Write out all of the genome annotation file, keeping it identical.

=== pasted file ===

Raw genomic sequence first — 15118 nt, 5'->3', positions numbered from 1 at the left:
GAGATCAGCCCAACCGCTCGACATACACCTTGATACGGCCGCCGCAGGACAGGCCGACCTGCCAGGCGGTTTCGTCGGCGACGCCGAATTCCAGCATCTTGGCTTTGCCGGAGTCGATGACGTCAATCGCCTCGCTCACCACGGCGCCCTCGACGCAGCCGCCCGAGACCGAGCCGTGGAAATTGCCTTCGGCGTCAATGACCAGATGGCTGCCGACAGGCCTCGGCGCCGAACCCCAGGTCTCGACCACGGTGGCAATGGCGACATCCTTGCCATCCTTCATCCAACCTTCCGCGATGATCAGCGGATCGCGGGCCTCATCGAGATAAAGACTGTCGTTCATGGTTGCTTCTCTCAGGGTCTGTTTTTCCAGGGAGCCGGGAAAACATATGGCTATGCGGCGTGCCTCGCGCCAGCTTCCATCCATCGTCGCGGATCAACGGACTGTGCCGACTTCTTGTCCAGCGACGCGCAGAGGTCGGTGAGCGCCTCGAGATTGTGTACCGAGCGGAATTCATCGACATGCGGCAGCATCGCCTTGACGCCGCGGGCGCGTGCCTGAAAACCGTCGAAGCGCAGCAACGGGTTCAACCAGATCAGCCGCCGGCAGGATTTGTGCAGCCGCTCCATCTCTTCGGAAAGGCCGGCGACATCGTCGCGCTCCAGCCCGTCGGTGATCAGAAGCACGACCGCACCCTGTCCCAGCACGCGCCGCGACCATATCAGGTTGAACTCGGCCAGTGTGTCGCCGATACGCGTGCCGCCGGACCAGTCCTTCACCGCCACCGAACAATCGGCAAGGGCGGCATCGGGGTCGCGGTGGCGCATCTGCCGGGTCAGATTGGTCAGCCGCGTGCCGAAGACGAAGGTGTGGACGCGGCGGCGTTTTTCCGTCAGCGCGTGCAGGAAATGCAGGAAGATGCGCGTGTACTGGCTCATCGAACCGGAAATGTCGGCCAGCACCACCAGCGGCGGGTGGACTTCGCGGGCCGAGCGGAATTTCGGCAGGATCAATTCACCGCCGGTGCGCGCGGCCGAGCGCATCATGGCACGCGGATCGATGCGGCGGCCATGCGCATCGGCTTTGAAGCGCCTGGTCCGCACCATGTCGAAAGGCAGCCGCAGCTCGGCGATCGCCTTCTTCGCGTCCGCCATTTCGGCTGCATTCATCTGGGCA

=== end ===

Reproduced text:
Raw genomic sequence first — 15118 nt, 5'->3', positions numbered from 1 at the left:
GAGATCAGCCCAACCGCTCGACATACACCTTGATACGGCCGCCGCAGGACAGGCCGACCTGCCAGGCGGTTTCGTCGGCGACGCCGAATTCCAGCATCTTGGCTTTGCCGGAGTCGATGACGTCAATCGCCTCGCTCACCACGGCGCCCTCGACGCAGCCGCCCGAGACCGAGCCGTGGAAATTGCCTTCGGCGTCAATGACCAGATGGCTGCCGACAGGCCTCGGCGCCGAACCCCAGGTCTCGACCACGGTGGCAATGGCGACATCCTTGCCATCCTTCATCCAACCTTCCGCGATGATCAGCGGATCGCGGGCCTCATCGAGATAAAGACTGTCGTTCATGGTTGCTTCTCTCAGGGTCTGTTTTTCCAGGGAGCCGGGAAAACATATGGCTATGCGGCGTGCCTCGCGCCAGCTTCCATCCATCGTCGCGGATCAACGGACTGTGCCGACTTCTTGTCCAGCGACGCGCAGAGGTCGGTGAGCGCCTCGAGATTGTGTACCGAGCGGAATTCATCGACATGCGGCAGCATCGCCTTGACGCCGCGGGCGCGTGCCTGAAAACCGTCGAAGCGCAGCAACGGGTTCAACCAGATCAGCCGCCGGCAGGATTTGTGCAGCCGCTCCATCTCTTCGGAAAGGCCGGCGACATCGTCGCGCTCCAGCCCGTCGGTGATCAGAAGCACGACCGCACCCTGTCCCAGCACGCGCCGCGACCATATCAGGTTGAACTCGGCCAGTGTGTCGCCGATACGCGTGCCGCCGGACCAGTCCTTCACCGCCACCGAACAATCGGCAAGGGCGGCATCGGGGTCGCGGTGGCGCATCTGCCGGGTCAGATTGGTCAGCCGCGTGCCGAAGACGAAGGTGTGGACGCGGCGGCGTTTTTCCGTCAGCGCGTGCAGGAAATGCAGGAAGATGCGCGTGTACTGGCTCATCGAACCGGAAATGTCGGCCAGCACCACCAGCGGCGGGTGGACTTCGCGGGCCGAGCGGAATTTCGGCAGGATCAATTCACCGCCGGTGCGCGCGGCCGAGCGCATCATGGCACGCGGATCGATGCGGCGGCCATGCGCATCGGCTTTGAAGCGCCTGGTCCGCACCATGTCGAAAGGCAGCCGCAGCTCGGCGATCGCCTTCTTCGCGTCCGCCATTTCGGCTGCATTCATCTGGGCA